Fear that Scotland Bill amendment will lead to regressive abortion laws
WOMEN’S groups and human rights organisations have signed a letter urging MPs not to vote to devolve abortion laws to Scotland, fearing that laws in Scotland could become more regressive.
The letter comes as MPs will vote on Monday on an amendment to the Scotland Bill which seeks to devolve abortion laws to the Scottish parliament. The amendment was brought by three MPs of the All-Party Parliamentary Pro-Life Group, Lib Dem John Pugh, Tory Fiona Bruce and Labour’s Robert Flello. The Herald reported that the SNP is likely to support the amendment.
The letter (click here to read more) urging opposition to the amendment reads in part: “We are already in the situation in the UK where different legal frameworks of abortion have resulted in a discriminatory impact against women and girls in Northern Ireland, for which the UK has been repeatedly criticised internationally.
“Our concern is that this strategy of hasty devolution is being used in order to argue for regressive measures and, in turn, a differential and discriminatory impact on women and girls in Scotland.
“Women across the UK have fought for women’s bodies to be their own and, to this day, fight opposition to a woman’s right to choose. We do not wish this amendment to open the doors to those who seek to undermine this right.”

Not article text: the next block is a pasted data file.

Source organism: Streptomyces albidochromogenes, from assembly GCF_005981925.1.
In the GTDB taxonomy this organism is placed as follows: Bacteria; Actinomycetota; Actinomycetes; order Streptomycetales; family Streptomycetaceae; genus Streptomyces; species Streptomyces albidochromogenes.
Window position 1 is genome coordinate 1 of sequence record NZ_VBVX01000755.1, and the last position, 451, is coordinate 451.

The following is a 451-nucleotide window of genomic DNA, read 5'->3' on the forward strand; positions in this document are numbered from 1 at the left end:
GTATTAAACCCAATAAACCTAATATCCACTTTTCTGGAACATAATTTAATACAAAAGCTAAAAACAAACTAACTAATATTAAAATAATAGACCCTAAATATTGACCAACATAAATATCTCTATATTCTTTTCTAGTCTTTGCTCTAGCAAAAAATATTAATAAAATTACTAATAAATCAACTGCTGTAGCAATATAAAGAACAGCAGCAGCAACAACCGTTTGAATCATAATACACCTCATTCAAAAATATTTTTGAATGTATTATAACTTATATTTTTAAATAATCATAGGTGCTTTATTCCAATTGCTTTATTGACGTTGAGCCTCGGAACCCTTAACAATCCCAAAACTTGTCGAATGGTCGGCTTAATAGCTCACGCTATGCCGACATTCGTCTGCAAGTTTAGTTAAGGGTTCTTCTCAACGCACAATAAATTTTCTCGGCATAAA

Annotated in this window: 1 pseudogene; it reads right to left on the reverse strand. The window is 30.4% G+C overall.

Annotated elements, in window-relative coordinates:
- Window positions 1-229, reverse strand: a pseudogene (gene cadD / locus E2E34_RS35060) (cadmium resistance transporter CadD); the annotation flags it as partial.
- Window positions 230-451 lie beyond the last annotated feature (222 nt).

The signatories expressed the fear that Scotland’s abortion laws could become in line with Northern Ireland’s, where abortion is illegal unless there is a direct risk to the women’s life, meaning that women have to travel to other parts of the UK for safe and legal abortions.
The thirteen signatory organisations of the letter are Engender, Rape Crisis Scotland, Scottish Women’s Aid, Zero Tolerance, NUS Scotland, YWCA Scotland, Close the Gap, The Scottish TUC, Scotland Amnesty International, the Scottish Women’s Convention, Women’s Support Project, Abortion Rights Committee Scotland, and the Human Rights Consortium Scotland.
Update: It has been brought to our attention that the signatories of the letter did not directly express fear that Scotland’s abortion laws would be brought into line with Northern Ireland’s, but instead recognised that “different legal frameworks of abortion have resulted in a discriminatory impact against women and girls in Northern Ireland”, and acknowledged that the UK has been criticised internationally for such a situation.
We would also like to clarify that the letter from women’s groups did not signify outright opposition to devolution of abortion law, only opposition to this particular amendment at this time.